Manmohan says world will respect India if it has strength and is not meek

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By Ashok Dixit

Onboard Air India One, Jan 16 : Prime Minister Dr. Manmohan Singh has said that the world will respect an India that is strong and which is not meek, and in this regard, welcomed the revision of the Sino-India trade target from 40 billion U.S. dollars to 60 billion dollars to be achieved by 2010.

Speaking onboard Air India One while returning from Beijing after a successful three-day official visit, Dr. Singh said: "If India is strong economically, politically, socially, the world will respect us more and more, and will take note of our concerns. Our economy is doing very well in recent years. The growth rate of nine percent per annum, the growth in our industry like IT, pharmaceuticals and biotechnology are convincing more and more countries in the world that engaging India is in their interest."

Commenting on the trade deficit and India's resistance to global recessionary trends from a structural point of view, Dr. Singh said: "India's development is propelled by our domestic demand, and that is therefore a positive factor. If India's macro-economic policy maintains a high-level of domestic demand, then there is a good chance that we will not be affected by world trends in the same way the countries which are more dependent on trade might be affected."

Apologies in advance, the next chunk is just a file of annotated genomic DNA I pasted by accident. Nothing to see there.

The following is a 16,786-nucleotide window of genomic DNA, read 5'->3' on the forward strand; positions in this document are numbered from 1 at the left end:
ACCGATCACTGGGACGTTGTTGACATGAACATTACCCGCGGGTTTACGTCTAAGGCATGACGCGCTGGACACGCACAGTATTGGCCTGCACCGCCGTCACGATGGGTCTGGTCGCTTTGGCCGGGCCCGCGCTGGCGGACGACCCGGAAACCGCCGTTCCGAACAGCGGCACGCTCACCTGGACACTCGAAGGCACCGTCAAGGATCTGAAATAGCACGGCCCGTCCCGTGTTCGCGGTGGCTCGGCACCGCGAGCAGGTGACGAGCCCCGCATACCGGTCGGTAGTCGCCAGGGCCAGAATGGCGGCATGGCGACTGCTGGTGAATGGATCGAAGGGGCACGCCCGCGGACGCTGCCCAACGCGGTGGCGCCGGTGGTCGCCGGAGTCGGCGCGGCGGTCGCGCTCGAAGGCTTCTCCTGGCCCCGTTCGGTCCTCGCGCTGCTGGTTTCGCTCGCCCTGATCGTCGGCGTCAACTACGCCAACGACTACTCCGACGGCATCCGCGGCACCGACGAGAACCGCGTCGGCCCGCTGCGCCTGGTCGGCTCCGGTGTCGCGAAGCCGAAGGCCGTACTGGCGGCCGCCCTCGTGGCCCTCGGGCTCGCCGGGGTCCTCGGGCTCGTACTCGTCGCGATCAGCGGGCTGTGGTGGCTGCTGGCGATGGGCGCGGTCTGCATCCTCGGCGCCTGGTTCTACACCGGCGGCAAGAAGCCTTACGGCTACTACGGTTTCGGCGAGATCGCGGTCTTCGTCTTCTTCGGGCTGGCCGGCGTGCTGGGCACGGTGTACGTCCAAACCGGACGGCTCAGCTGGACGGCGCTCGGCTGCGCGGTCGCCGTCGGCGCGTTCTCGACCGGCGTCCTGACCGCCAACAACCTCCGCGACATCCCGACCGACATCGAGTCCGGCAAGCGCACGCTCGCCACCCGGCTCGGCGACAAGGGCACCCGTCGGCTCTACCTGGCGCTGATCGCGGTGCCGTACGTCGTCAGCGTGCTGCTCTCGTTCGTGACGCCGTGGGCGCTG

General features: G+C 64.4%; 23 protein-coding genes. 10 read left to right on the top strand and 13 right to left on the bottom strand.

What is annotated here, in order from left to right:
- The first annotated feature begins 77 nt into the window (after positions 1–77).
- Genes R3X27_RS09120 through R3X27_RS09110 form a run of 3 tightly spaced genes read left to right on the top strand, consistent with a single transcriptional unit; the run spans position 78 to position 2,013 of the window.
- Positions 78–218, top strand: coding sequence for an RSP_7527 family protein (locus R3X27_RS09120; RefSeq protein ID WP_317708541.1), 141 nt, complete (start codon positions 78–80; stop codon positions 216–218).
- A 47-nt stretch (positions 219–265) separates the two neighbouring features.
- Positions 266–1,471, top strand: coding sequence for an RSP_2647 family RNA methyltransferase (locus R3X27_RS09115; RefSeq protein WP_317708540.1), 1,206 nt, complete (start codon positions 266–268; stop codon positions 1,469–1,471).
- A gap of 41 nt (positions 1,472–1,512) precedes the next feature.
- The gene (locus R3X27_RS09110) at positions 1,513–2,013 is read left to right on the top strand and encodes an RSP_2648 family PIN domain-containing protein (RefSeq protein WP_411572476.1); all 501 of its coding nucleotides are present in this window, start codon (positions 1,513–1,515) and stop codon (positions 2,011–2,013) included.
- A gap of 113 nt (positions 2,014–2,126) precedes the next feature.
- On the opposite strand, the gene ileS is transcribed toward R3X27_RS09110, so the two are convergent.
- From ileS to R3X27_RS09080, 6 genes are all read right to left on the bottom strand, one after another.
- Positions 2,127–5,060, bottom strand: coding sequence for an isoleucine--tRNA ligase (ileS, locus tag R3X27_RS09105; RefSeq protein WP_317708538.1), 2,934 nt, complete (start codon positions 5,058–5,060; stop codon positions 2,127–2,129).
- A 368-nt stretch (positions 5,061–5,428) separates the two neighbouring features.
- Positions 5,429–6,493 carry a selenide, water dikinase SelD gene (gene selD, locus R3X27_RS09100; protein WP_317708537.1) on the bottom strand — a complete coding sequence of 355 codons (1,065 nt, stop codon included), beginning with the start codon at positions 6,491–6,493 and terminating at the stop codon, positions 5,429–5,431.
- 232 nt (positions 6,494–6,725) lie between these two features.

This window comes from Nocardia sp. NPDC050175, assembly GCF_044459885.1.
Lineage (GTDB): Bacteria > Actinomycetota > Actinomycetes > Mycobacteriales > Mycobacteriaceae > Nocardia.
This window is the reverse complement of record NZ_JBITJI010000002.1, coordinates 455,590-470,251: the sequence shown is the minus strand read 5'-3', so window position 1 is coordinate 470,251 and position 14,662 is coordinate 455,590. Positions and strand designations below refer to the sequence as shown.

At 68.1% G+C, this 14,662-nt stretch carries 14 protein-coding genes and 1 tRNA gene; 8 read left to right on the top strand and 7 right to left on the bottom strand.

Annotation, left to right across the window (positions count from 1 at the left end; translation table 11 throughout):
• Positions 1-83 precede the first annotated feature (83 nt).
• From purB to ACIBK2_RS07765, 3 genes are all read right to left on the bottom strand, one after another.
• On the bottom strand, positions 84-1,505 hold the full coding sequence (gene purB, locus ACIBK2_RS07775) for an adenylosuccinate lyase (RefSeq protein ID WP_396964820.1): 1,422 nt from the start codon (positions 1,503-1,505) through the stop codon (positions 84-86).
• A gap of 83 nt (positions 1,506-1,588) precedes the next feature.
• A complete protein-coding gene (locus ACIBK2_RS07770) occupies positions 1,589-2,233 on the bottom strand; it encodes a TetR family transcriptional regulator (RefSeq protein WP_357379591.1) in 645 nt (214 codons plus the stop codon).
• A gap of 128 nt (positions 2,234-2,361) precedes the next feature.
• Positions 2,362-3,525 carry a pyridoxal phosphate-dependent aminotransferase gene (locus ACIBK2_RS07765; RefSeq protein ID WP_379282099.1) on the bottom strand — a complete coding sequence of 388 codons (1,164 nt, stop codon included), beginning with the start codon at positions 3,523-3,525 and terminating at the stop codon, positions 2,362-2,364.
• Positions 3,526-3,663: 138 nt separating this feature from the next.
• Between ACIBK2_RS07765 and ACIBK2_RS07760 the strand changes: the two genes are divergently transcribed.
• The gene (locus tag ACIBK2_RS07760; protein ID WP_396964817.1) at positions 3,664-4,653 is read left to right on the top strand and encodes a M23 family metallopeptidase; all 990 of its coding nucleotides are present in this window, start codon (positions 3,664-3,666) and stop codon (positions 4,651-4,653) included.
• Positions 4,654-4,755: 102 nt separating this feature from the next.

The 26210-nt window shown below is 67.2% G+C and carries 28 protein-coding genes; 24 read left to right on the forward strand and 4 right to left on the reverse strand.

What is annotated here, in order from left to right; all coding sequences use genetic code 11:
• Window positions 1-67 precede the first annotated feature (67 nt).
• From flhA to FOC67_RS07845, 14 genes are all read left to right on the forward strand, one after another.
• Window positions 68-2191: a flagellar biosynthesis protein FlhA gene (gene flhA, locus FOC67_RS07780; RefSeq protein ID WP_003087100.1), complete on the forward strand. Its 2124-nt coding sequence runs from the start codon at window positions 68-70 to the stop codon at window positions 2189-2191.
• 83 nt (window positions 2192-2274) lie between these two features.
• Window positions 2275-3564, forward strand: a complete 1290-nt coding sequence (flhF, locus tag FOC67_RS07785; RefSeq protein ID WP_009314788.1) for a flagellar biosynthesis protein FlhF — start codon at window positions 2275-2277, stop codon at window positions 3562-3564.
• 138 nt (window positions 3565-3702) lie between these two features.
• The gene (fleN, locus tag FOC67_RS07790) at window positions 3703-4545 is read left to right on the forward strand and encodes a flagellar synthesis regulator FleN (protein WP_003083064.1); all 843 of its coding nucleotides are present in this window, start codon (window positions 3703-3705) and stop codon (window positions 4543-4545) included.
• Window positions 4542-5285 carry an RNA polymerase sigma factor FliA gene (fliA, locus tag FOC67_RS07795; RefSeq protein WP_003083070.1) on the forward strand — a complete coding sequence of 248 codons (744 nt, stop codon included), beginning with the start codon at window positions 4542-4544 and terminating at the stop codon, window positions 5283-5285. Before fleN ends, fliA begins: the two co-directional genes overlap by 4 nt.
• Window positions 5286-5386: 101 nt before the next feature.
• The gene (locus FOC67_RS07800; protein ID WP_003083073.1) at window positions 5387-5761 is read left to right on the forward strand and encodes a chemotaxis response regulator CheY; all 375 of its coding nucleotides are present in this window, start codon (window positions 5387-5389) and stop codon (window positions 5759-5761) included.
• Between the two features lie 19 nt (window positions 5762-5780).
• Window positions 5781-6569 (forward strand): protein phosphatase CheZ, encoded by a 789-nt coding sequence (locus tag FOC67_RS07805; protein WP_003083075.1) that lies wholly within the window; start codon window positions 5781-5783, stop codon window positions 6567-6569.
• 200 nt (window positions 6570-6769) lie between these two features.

Stating that engaging with China in all fields was a "historic necessity", Dr. Singh said that he was impressed with the "wisdom and knowledge of the Chinese leadership, and added that China is hugely dependent on trade for its survival in a competitive global environment.

As far as India's trade deficit with China was concerned, the Prime Minister said that he had told Indian businessmen that this deficit has to be corrected, and could only be corrected by building up the strength of the Indian industry.

He further said that there is elements in tax policy, in public policy that hurt the competitiveness of the Indian industry, and committed his government to addressing those concerns, but beyond that, he added that Indian industry must think big.

"It is nothing new. In 1991, the big barons took to the Bombay Plan' to start the reform process, but now look at the new, very confident class of entrepreneurs who are the children of the reform process. I am confident that given a proper macro-economic environment, Indian industry has the ability, the will and the resilience to meet the challenge of competition in India, from other third world countries and China," he said.

ANI

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